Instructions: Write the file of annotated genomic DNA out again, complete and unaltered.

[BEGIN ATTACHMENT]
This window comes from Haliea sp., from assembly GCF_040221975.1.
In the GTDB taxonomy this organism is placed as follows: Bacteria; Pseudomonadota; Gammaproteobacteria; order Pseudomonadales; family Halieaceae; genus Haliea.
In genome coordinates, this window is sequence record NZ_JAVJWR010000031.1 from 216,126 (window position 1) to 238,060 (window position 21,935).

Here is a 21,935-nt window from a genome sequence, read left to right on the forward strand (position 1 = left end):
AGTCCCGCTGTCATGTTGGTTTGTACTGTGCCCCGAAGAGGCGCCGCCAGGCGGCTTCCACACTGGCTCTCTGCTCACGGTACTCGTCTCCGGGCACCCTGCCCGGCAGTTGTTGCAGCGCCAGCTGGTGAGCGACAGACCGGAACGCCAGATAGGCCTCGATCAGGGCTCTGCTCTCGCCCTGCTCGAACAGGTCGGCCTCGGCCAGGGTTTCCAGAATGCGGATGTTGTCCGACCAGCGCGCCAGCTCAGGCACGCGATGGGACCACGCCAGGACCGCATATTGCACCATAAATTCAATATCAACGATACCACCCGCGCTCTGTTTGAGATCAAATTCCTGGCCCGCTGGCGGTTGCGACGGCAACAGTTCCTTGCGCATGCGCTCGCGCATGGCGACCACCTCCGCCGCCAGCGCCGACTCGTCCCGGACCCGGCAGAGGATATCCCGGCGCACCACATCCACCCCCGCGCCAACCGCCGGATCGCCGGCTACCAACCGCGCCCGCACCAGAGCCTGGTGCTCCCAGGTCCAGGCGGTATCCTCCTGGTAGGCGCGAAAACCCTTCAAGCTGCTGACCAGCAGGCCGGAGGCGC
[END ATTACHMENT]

This window comes from Haliea sp., from assembly GCF_040221975.1.
In the GTDB taxonomy this organism is placed as follows: Bacteria; Pseudomonadota; Gammaproteobacteria; order Pseudomonadales; family Halieaceae; genus Haliea.
In genome coordinates, this window is sequence record NZ_JAVJWR010000031.1 from 216,126 (window position 1) to 238,060 (window position 21,935).

Here is a 21,935-nt window from a genome sequence, read left to right on the forward strand (position 1 = left end):
AGTCCCGCTGTCATGTTGGTTTGTACTGTGCCCCGAAGAGGCGCCGCCAGGCGGCTTCCACACTGGCTCTCTGCTCACGGTACTCGTCTCCGGGCACCCTGCCCGGCAGTTGTTGCAGCGCCAGCTGGTGAGCGACAGACCGGAACGCCAGATAGGCCTCGATCAGGGCTCTGCTCTCGCCCTGCTCGAACAGGTCGGCCTCGGCCAGGGTTTCCAGAATGCGGATGTTGTCCGACCAGCGCGCCAGCTCAGGCACGCGATGGGACCACGCCAGGACCGCATATTGCACCATAAATTCAATATCAACGATACCACCCGCGCTCTGTTTGAGATCAAATTCCTGGCCCGCTGGCGGTTGCGACGGCAACAGTTCCTTGCGCATGCGCTCGCGCATGGCGACCACCTCCGCCGCCAGCGCCGACTCGTCCCGGACCCGGCAGAGGATATCCCGGCGCACCACATCCACCCCCGCGCCAACCGCCGGATCGCCGGCTACCAACCGCGCCCGCACCAGAGCCTGGTGCTCCCAGGTCCAGGCGGTATCCTCCTGGTAGGCGCGAAAACCCTTCAAGCTGCTGACCAGCAGGCCGGAGGCGC